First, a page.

8 Ways to Increase Your Veggie Intake

Eat your vegetables!

How many people does this send into some sort of panic? Visions of your mother force feeding you peas until your plate is clean?

While everyone has different needs and concerns when it comes to nutrition, there is one common theme that can almost always be applicable. Eat more veggies. I don’t care how many you eat already, you can always eat more. And with so many variations on cooking techniques, seasonal veggies, and ways to disguise them, there are almost no viable excuses as to why you aren’t getting enough of these wonder-foods in your life.

Vegetables provide us with essential vitamins, minerals, antioxidants, fiber, and other nutrients that help our bodies to be highly functioning, disease fighting machines. But, I am well aware that that fact alone is not enough to get some people to eat enough vegetables. Some people don’t like the taste of many veggies, some don’t know how they should cook them, and some feel that they aren’t convenient. Today I’m going to give you 7 of my favorite tips to include vegetables in your life, and no matter what your excuse is, you’ll be a veggie eating machine in no time.

1. Green up your smoothies. Adding spinach or kale into any berry smoothie (1-2 cups) is a great way to add a nutrient punch without altering the flavor. Yes, the color will be a little off, but I promise you the flavor will not suffer. Spinach is a great source of iron, which many people (vegetarians especially) may not eat enough of, and Kale is a great source of Vitamins K, A, and C just to name a few benefits.

This was a berry smoothie made with spinach. Yum! 

2. Prep and Store Smartly. Don’t have enough time to chop bell peppers and carrots every day? Prep your favorite veggies early on in the week. Store them in clear containers and place them on the front of a shelf in your fridge. You’re more likely to eat what’s right in front of you, and veggie strips dipped in a little hummus can be a very satisfying snack mid day (the fiber is filling and will help keep you full longer than a sugary snack).

3. Beef Up Your Salads. Many people think that a salad for lunch is not nearly enough… And those people are usually the ones for whom a salad consists of a few pieces of lettuce, maybe a tomato or two, and a couple slices of cucumber if they’re lucky. Personally, I eat salads almost every day of the week for lunch, but they are not wimpy bowls of wilted lettuce… They are overflowing with filling veggies, protein, seeds, and other goodness. On a typical week day, my salad consists of spinach, grilled chicken, black bean salad, broccoli slaw, bell peppers, carrots, cucumbers, feta cheese, hard boiled egg, and sometimes salsa. (Salsa is an excellent alternative to dressing, by the way). If you beef up your salad with enough vegetables (that you can pre-cut at the beginning of the week, as per point #2!), add some protein and healthy fats (avocado, egg, etc.), and you’ll be golden. With plenty of fiber, protein, and fat, it’s not just a salad, it’s a meal chock full of essential, and healthy, nutrients.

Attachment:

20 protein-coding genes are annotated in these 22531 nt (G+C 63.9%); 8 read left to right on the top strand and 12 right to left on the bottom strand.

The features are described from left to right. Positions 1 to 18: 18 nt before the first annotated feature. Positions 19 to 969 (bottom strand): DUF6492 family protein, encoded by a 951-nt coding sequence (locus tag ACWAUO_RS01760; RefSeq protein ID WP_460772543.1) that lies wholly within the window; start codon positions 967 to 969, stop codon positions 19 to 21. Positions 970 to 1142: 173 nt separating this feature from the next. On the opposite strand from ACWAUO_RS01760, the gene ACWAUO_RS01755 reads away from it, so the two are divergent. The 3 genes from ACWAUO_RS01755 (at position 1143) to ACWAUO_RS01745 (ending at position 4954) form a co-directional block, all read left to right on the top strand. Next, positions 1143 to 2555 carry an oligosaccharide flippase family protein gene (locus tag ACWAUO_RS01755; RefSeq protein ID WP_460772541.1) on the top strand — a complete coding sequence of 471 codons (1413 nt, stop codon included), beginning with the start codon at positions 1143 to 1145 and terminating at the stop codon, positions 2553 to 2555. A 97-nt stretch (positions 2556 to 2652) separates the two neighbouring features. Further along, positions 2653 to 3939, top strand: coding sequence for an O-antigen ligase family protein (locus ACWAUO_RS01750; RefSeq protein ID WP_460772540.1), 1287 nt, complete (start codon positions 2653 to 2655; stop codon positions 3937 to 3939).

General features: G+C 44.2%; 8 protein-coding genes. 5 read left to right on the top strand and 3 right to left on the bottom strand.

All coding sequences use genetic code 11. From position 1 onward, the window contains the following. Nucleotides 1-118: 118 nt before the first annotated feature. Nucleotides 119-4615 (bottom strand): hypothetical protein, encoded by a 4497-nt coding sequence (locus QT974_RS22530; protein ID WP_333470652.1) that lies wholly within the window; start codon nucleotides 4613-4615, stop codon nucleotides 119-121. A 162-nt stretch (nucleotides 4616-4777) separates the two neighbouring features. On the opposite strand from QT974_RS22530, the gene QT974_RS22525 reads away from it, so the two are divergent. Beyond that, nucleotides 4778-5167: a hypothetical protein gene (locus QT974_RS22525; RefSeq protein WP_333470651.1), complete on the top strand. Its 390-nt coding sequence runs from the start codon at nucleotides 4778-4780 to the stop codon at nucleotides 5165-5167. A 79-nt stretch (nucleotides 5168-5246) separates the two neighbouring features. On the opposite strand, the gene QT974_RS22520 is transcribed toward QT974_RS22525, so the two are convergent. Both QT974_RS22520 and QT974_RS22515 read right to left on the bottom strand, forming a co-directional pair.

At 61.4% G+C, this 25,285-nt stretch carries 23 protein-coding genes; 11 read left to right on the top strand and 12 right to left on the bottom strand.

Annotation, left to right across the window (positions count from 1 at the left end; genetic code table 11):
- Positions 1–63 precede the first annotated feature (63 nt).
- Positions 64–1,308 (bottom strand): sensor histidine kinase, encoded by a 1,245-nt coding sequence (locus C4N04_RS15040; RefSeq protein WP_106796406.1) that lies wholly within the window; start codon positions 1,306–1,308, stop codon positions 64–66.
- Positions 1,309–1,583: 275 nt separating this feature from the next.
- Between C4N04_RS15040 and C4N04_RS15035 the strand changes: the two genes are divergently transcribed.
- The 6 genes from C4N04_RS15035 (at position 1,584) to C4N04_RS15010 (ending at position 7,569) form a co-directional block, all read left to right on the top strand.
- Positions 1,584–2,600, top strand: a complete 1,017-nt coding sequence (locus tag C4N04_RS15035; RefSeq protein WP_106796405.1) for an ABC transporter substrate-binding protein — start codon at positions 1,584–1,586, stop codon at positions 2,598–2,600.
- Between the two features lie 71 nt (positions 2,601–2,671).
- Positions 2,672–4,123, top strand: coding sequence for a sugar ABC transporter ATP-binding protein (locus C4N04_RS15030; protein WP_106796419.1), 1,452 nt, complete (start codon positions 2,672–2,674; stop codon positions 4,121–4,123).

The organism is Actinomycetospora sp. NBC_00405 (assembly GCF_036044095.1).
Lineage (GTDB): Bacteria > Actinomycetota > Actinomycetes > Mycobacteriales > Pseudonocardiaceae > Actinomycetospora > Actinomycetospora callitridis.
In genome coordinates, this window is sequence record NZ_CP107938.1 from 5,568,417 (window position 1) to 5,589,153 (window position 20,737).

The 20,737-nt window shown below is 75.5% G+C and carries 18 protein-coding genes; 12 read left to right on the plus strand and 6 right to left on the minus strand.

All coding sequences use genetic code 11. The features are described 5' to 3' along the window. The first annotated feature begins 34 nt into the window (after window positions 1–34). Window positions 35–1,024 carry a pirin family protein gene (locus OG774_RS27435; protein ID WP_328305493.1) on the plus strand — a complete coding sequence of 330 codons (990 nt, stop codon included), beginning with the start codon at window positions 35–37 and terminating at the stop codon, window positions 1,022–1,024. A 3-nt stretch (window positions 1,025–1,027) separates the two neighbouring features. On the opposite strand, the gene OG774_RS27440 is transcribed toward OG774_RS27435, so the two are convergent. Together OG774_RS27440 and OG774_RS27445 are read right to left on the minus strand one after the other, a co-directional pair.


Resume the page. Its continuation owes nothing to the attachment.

This is my usual salad… Look at all of that flavor and nutrient packed goodness!

4. Disguise them in other foods. If you’re a pasta eater, chop up a few extra bell peppers and mushrooms and hide them in the sauce. Add some roasted veggies to a home made pizza.  As stated above, add them into your smoothies. Add more than a recipe calls for into soups, stews or casseroles.  If you don’t love veggies, there are plenty of ways to combine them with other foods so that you can hardly even taste them, you just have to be a little creative!

Ok, didn’t make this one myself, but this is a pizza we ordered recently. Salad on a pizza? Ok by me! 

5. Include them in your breakfast. Eggs and veggies make an excellent combo. In particular, broccoli, eggs, and spinach are a flavor match made in heaven if you ask me! Other great add-ins to eggs are sauteed mushrooms, bell peppers, and even asparagus. I recently cooked up an awesome scramble with spinach and broccoli-slaw, and it was a delicious and quick meal, with extremely little prep time or clean-up. Veggies can be a great way to add a little more of a nutritional value to an otherwise bland or predictable breakfast, and can give your meal that staying power to keep you satisfied until lunch rolls around.  Another quick and sneaky way to add a tiny bit of veggies to your eggs? Salsa! I swear, salsa with eggs is one of the best flavor combinations ever.

Eggs, broccoli, spinach, and feta. Quadruple yum! 

6. Get creative with cooking methods.  Veggies can be cooked in so many ways! Roasting, steaming, stir-frying, the list goes on and on. I’m a fanatic when it comes to roasting veggies, especially broccoli, asparagus, and brussells sprouts. Every time someone tells me that they hate brussells sprouts, I ask them if they’ve had them roasted yet. It improves the flavor by about 1000% and turns them into a tasty addition to any lunch or dinner. All you need is an oven, a little olive oil and seasoning to your taste, and about 10-30 minutes for cooking time, depending on the oven and type of vegetable you’re preparing.